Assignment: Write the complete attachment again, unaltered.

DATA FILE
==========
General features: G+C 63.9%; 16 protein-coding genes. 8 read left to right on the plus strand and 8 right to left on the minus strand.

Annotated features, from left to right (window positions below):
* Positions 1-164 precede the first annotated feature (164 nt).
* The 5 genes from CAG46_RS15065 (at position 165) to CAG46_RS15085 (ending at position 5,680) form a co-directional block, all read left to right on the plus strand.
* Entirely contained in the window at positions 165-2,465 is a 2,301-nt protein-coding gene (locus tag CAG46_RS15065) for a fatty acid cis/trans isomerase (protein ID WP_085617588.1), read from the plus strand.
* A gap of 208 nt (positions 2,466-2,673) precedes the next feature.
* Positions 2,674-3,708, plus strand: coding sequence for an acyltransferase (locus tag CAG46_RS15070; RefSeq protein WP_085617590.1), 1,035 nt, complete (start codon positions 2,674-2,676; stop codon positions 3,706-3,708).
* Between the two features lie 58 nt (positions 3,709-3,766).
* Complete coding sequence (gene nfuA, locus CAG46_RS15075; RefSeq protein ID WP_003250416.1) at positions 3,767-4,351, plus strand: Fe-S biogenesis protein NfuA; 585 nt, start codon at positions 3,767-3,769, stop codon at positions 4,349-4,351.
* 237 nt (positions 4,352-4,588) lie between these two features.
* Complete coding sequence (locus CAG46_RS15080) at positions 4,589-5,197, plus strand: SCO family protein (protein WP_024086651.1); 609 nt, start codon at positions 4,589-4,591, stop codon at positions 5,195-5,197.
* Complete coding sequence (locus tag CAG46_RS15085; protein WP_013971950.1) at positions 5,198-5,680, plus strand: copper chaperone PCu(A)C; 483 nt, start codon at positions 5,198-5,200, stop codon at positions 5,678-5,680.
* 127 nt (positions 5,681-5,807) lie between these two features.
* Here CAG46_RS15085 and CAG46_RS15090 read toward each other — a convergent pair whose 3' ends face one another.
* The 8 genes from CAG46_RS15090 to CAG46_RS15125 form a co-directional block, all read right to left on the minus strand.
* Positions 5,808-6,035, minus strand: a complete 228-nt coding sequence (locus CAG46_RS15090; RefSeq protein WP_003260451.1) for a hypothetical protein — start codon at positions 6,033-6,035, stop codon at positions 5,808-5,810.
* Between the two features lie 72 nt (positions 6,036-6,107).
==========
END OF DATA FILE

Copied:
General features: G+C 63.9%; 16 protein-coding genes. 8 read left to right on the plus strand and 8 right to left on the minus strand.

Annotated features, from left to right (window positions below):
* Positions 1-164 precede the first annotated feature (164 nt).
* The 5 genes from CAG46_RS15065 (at position 165) to CAG46_RS15085 (ending at position 5,680) form a co-directional block, all read left to right on the plus strand.
* Entirely contained in the window at positions 165-2,465 is a 2,301-nt protein-coding gene (locus tag CAG46_RS15065) for a fatty acid cis/trans isomerase (protein ID WP_085617588.1), read from the plus strand.
* A gap of 208 nt (positions 2,466-2,673) precedes the next feature.
* Positions 2,674-3,708, plus strand: coding sequence for an acyltransferase (locus tag CAG46_RS15070; RefSeq protein WP_085617590.1), 1,035 nt, complete (start codon positions 2,674-2,676; stop codon positions 3,706-3,708).
* Between the two features lie 58 nt (positions 3,709-3,766).
* Complete coding sequence (gene nfuA, locus CAG46_RS15075; RefSeq protein ID WP_003250416.1) at positions 3,767-4,351, plus strand: Fe-S biogenesis protein NfuA; 585 nt, start codon at positions 3,767-3,769, stop codon at positions 4,349-4,351.
* 237 nt (positions 4,352-4,588) lie between these two features.
* Complete coding sequence (locus CAG46_RS15080) at positions 4,589-5,197, plus strand: SCO family protein (protein WP_024086651.1); 609 nt, start codon at positions 4,589-4,591, stop codon at positions 5,195-5,197.
* Complete coding sequence (locus tag CAG46_RS15085; protein WP_013971950.1) at positions 5,198-5,680, plus strand: copper chaperone PCu(A)C; 483 nt, start codon at positions 5,198-5,200, stop codon at positions 5,678-5,680.
* 127 nt (positions 5,681-5,807) lie between these two features.
* Here CAG46_RS15085 and CAG46_RS15090 read toward each other — a convergent pair whose 3' ends face one another.
* The 8 genes from CAG46_RS15090 to CAG46_RS15125 form a co-directional block, all read right to left on the minus strand.
* Positions 5,808-6,035, minus strand: a complete 228-nt coding sequence (locus CAG46_RS15090; RefSeq protein WP_003260451.1) for a hypothetical protein — start codon at positions 6,033-6,035, stop codon at positions 5,808-5,810.
* Between the two features lie 72 nt (positions 6,036-6,107).